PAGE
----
Few suggest these works will turn the election, but the profusion of Bush-bashing projects may suggest something about the mood of the country, says Mandy Grunwald, a Democratic consultant who devised Clinton's strategy of using appearances on MTV and "The Arsenio Hall Show" as a publicity tool in 1992. Grunwald recalls that the bestseller lists and talk radio were brimming with invective against Clinton before the 1994 midterm elections, which led to huge Republican gains that year. "The popular culture was reflecting where the country was at that moment," she said. "Now the culture is going the other way. I think it's telling us that the country is moving Democratic."
Bush representatives say they have taken a purposely low profile on "Fahrenheit" and "My Life" to avoid fueling the publicity. One campaign official dismissed the idea that their popularity could hurt Bush, saying that the most likely reader or viewer is already committed to Kerry, anyway. "We don't think people are going to be distracted from the big issues in this campaign by someone trying to sell a book or a movie," said the official, who spoke on the condition of anonymity.
Conservative supporters of the president have been more active. One California-based organization, Move America Forward, has urged people to avoid the movie and has asked theaters not to show it. (That effort appears to have failed; the film is to play on about 1,700 screens this weekend, about twice its current number.) In perhaps the oddest twist, Citizens United, a group based in Washington, argued before the Federal Election Commission last week that TV ads for the film would violate the McCain-Feingold law prohibiting "independent expenditures" for a candidate if the ads continue after Kerry accepts the Democratic nomination in late July.
If anything, Kerry's campaign has been more reluctant than its rival to engage with the subject -- a hesitance that has surprised supporters who think Kerry should try to exploit the anti-Bush tone. Asked for comment, Kerry spokeswoman Stephanie Cutter said: "It's something independent of the campaign. We have nothing to say."
But one Kerry campaign source, who asked not to be identified because he is not a primary spokesman, explained that it would be risky for Kerry to associate himself with such harshly critical portrayals of his political rival. "For the faithful, [Moore] is a prophet; for the other side, he's a lightning rod," he said. "You might influence someone in the middle, but you could also turn people off if you do it in too strong a fashion."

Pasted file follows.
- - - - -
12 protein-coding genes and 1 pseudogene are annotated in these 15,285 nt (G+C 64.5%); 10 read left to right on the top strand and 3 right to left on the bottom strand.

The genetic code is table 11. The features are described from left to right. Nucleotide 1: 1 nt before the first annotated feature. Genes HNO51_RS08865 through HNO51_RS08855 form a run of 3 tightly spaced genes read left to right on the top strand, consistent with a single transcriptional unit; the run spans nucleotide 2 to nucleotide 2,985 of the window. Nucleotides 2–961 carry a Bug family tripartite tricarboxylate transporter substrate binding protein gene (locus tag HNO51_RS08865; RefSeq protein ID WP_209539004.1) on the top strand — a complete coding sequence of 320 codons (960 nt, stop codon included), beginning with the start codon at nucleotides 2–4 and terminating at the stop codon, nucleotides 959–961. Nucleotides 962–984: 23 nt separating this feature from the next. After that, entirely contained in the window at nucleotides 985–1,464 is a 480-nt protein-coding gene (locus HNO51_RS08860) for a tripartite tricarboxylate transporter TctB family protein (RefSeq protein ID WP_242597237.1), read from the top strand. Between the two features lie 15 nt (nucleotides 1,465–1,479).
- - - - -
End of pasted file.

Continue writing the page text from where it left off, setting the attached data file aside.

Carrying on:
But it's harder to make the case that any book or movie will persuade swing voters. Scholars who study public opinion say people form opinions and make judgments based on a complicated series of factors. Further, any message must be repeated and reinforced over and over, so any movie, book or TV show, in isolation, is unlikely to have much effect.
S. Robert Lichter, president of the Center for Media and Public Affairs in Washington, recalled studies done in the wake of ABC's 1983 telecast of "The Day After," a popular film about the aftermath of a nuclear war. The movie became a rallying point for nuclear-freeze groups and the subject of news-discussion programs. Yet surveys taken before and after the program aired indicated little change in public opinion about U.S. nuclear and defense policy.
"One event doesn't change opinions," Lichter said, "particularly an event that comes several months in advance of an election."
Moore's film has exposed millions of people to two hours of unrebutted argument -- the most persuasive kind of speech, said Kathleen Hall Jamieson, director of the Annenberg Public Policy Center. Although she says it's "an open question" whether anyone has been persuaded by the film, she points out that the sheer number of people seeing the film is remarkable during a political campaign. "If millions of people came to a stadium to hear an anti-Bush speech, you'd say that was an amazing moment," she said.
The only comparable phenomenon, she said, is talk radio, which is dominated by conservative hosts such as Rush Limbaugh, Sean Hannity, Bill O'Reilly and Laura Ingraham. "In battle of one-sided communication," Jamieson said, "the right is way ahead."